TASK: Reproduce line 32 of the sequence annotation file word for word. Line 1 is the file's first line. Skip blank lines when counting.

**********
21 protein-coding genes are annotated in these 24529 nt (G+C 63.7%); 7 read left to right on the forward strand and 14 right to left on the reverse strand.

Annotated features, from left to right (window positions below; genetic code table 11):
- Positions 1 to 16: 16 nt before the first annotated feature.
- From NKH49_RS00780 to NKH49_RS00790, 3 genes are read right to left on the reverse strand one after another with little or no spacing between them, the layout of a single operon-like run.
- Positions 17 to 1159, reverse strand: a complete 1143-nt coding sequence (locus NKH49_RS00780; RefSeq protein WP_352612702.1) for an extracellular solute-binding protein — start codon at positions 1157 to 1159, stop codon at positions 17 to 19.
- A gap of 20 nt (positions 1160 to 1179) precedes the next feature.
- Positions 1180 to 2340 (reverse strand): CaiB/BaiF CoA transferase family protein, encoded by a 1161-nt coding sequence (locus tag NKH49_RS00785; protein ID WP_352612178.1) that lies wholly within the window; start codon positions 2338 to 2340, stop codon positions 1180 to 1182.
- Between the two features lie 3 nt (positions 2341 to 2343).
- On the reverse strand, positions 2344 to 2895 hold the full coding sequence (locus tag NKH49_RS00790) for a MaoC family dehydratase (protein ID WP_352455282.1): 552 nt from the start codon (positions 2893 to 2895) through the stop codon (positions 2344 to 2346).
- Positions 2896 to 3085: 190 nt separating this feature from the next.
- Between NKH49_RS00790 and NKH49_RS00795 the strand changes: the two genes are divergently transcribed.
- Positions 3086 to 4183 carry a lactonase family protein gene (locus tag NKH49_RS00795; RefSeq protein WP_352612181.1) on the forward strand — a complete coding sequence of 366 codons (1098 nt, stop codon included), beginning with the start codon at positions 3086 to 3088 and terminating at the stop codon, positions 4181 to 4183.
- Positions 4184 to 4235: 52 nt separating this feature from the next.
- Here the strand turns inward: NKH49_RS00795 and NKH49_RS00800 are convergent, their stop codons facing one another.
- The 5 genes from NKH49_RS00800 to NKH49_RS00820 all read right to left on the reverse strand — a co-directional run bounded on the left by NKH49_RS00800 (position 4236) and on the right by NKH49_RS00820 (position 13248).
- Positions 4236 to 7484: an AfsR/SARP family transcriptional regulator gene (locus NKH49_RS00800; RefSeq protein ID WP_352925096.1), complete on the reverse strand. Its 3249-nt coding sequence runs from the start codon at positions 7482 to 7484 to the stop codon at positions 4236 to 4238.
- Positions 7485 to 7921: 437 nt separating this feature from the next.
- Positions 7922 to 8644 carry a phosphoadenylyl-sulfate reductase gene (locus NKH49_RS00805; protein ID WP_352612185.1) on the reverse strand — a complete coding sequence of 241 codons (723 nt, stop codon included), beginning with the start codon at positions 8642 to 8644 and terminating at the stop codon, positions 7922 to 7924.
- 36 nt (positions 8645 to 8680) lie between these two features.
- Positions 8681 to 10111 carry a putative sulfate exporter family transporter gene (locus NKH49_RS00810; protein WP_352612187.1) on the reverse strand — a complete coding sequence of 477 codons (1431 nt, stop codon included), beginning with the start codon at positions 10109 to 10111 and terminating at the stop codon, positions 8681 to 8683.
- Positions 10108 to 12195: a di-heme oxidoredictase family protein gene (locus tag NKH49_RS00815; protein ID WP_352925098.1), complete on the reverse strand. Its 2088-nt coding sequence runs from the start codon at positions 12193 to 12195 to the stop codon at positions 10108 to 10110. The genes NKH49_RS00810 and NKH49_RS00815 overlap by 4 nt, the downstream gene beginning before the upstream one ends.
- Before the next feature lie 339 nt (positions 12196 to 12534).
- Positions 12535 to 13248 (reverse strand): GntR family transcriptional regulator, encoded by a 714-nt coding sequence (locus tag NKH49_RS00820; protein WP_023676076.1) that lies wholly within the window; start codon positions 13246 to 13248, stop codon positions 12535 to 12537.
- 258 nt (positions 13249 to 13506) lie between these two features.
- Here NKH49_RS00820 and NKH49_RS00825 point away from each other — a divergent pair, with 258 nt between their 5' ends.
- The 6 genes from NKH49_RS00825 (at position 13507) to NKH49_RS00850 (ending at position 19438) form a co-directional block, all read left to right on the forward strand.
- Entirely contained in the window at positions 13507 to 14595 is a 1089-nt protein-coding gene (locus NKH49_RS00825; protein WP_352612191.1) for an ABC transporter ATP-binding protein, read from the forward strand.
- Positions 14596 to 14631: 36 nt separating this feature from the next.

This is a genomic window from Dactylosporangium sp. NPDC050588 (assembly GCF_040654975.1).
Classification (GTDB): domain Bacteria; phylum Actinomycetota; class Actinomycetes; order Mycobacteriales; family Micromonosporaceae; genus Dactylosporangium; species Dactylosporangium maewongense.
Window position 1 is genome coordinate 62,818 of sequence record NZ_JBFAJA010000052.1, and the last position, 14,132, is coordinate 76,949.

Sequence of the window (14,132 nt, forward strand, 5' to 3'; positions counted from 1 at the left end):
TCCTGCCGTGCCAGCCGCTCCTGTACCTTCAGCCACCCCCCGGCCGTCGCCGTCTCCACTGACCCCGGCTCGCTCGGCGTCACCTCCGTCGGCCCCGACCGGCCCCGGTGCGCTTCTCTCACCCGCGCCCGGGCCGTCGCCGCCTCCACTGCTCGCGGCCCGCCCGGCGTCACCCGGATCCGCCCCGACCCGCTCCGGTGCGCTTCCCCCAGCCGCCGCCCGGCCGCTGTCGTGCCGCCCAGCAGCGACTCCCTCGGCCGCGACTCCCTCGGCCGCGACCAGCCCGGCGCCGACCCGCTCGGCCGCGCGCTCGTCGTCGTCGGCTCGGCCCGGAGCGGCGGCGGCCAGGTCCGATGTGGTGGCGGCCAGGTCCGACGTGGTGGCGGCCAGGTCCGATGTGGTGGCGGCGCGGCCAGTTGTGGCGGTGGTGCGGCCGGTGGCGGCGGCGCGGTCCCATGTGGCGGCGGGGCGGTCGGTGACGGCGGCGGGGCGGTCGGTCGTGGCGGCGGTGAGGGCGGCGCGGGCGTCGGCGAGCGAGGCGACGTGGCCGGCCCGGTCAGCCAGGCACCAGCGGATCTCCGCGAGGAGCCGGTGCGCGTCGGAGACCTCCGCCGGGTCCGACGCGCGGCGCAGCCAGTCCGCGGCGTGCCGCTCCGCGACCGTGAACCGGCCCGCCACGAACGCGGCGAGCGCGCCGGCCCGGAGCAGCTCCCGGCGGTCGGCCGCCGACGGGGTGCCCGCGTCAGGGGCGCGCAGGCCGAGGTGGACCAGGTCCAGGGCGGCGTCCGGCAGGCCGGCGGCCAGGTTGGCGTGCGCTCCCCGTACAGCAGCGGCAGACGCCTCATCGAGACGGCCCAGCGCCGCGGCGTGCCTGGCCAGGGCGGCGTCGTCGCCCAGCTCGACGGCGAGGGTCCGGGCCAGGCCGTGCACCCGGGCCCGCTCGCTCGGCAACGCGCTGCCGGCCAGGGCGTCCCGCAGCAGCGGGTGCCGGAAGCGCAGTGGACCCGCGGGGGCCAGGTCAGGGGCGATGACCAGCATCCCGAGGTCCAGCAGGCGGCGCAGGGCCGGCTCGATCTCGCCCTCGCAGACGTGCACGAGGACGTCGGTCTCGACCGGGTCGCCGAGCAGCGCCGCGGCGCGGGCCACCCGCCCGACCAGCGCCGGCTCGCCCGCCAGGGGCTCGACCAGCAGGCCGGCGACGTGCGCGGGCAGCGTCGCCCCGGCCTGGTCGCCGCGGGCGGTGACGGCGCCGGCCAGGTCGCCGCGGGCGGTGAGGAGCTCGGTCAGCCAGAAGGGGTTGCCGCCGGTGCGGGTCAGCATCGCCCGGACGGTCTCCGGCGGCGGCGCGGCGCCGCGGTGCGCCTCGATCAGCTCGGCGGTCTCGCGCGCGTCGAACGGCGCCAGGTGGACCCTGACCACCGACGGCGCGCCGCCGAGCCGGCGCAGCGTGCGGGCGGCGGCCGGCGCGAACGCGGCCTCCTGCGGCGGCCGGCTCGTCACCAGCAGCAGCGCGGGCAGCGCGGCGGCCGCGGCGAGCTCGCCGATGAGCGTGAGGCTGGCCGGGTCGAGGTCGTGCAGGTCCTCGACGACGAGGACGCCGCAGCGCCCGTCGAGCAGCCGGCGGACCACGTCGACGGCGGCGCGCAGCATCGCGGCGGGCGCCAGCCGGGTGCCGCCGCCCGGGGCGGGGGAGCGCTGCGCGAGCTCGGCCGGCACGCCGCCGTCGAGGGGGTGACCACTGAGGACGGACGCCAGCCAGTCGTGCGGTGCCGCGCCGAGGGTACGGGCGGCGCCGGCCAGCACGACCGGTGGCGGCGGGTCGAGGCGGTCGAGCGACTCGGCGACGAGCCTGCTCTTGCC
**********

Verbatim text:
Sequence of the window (14,132 nt, forward strand, 5' to 3'; positions counted from 1 at the left end):